On June 16, 2009, the ALJ issued a decision finding Plaintiff not disabled (A.R. 31-36). This decision, which did not find any severe mental impairment, eventually became the final decision of the Administration (Id.; see A.R. 1).

Plaintiff challenges this decision, arguing that the decision should have "use[d] the psychiatric review technique" in evaluating and assessing a possible mental impairment. In support of her argument, Plaintiff cites 20 C.F.R. sections 404.1520a, 416.920a and Keyser v. Commissioner, 648 F.3d 721 (9th Cir. 2011) ("Keyser").

Plaintiff's challenge relies largely on evidence that was not available to the ALJ. Following the ALJ's adverse decision, Plaintiff submitted to the Appeals Council for the first time over 600 pages of additional materials, including some new evidence of alleged mental problems (A.R. 4-5). This new evidence, dated more than eight months after the ALJ's decision, reflects that Plaintiff underwent an "initial assessment" in February of 2010, which diagnosed a "mood disorder" (A.R. 833). Records dated later in 2010 mention depression and the prescribing of medication for depression (A.R. 837). None of the newly-submitted documents appear to contain any medical opinion concerning Plaintiff's mental health condition during the relevant time frame (February 19, 2002 - June 16, 2009). Nor do these documents appear to contain any medical opinion concerning any functional limitation assertedly resulting from Plaintiff's supposed "mood disorder" or "depression," although one of the documents did rate Plaintiff's GAF at 50 as of February 12, 2010 (A.R. 833).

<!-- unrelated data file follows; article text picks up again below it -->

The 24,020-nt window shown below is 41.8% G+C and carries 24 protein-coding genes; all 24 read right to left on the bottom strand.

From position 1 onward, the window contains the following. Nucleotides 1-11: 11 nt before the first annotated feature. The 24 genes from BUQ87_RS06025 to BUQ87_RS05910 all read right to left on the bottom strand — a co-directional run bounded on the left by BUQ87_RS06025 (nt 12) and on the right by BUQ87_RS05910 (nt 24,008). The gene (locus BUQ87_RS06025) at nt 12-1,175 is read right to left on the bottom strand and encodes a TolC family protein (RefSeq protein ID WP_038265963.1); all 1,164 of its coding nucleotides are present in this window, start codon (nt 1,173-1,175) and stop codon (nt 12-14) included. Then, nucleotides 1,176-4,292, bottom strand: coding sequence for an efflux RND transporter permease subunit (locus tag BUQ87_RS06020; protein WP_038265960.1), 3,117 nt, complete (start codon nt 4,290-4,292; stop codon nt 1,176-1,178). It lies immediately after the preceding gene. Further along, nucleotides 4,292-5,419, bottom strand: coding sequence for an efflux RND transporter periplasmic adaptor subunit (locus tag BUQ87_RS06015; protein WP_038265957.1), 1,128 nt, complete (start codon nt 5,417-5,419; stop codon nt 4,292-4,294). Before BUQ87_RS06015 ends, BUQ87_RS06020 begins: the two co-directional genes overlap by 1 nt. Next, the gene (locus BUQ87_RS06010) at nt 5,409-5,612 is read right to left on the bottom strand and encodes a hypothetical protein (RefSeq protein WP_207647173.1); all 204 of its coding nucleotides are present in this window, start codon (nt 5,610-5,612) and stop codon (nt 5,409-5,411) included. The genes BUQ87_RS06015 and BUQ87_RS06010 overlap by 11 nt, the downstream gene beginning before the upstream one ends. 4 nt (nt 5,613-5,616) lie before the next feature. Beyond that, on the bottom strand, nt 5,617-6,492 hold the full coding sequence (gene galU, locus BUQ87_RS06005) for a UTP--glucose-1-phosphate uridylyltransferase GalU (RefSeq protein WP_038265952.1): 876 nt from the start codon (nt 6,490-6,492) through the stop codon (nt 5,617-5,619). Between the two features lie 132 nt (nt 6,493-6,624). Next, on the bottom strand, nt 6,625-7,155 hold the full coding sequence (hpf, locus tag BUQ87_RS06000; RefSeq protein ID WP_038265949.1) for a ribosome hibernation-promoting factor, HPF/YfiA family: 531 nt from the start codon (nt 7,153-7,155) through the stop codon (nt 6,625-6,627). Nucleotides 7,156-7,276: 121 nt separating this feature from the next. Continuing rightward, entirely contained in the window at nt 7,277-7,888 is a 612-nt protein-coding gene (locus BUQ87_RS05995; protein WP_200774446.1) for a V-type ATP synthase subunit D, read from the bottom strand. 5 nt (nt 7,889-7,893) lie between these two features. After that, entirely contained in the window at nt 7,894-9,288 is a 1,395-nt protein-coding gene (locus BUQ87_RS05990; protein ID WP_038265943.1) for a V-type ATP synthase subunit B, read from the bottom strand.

The Appeals Council considered the newly-submitted evidence, but denied review (A.R. 1-3).

STANDARD OF REVIEW

Under 42 U.S.C. section 405(g), this Court reviews the Administration's decision to determine if: (1) the Administration's findings are supported by substantial evidence; and (2) the Administration used correct legal standards. See Carmickle v. Commissioner, 533 F.3d 1155, 1159 (9th Cir. 2008); Hoopai v. Astrue, 499 F.3d 1071, 1074 (9th Cir. 2007). Substantial evidence is "such relevant evidence as a reasonable mind might accept as adequate to support a conclusion." Richardson v. Perales, 402 U.S. 389, 401 (1971) (citation and quotations omitted); see also Widmark v. Barnhart, 454 F.3d 1063, 1067 (9th Cir. 2006).

Where, as here, the Appeals Council considered additional material but denied review, the additional material becomes part of the Administrative Record for purposes of the Court's analysis. See Harman v. Apfel, 211 F.3d 1172, 1179-80 (9th Cir.), cert. denied, 531 U.S. 1038 (2000) (reviewing court properly may consider materials submitted to the Appeals Council when the Appeals Council addressed the materials in denying review); Ramirez v. Shalala, 8 F.3d 1449, 1452 (9th Cir. 1993) ("although the Appeals Council declined to review the decision of the ALJ, it reached this ruling after considering the case on the merits; examining the entire record, including the additional material; and concluding that the ALJ's decision was proper and that the additional material failed to provide a basis for changing the hearing decision. For these reasons, we consider on appeal both the ALJ's decision and the additional material submitted to the Appeals Council") (citations and quotations omitted); Penny v. Sullivan, 2 F.3d 953, 957 n.7 (9th Cir. 1993) ("the Appeals Council considered this information and it became part of the record we are required to review as a whole"); see generally 20 C.F.R. §§ 404.970(b), 416.1470(b).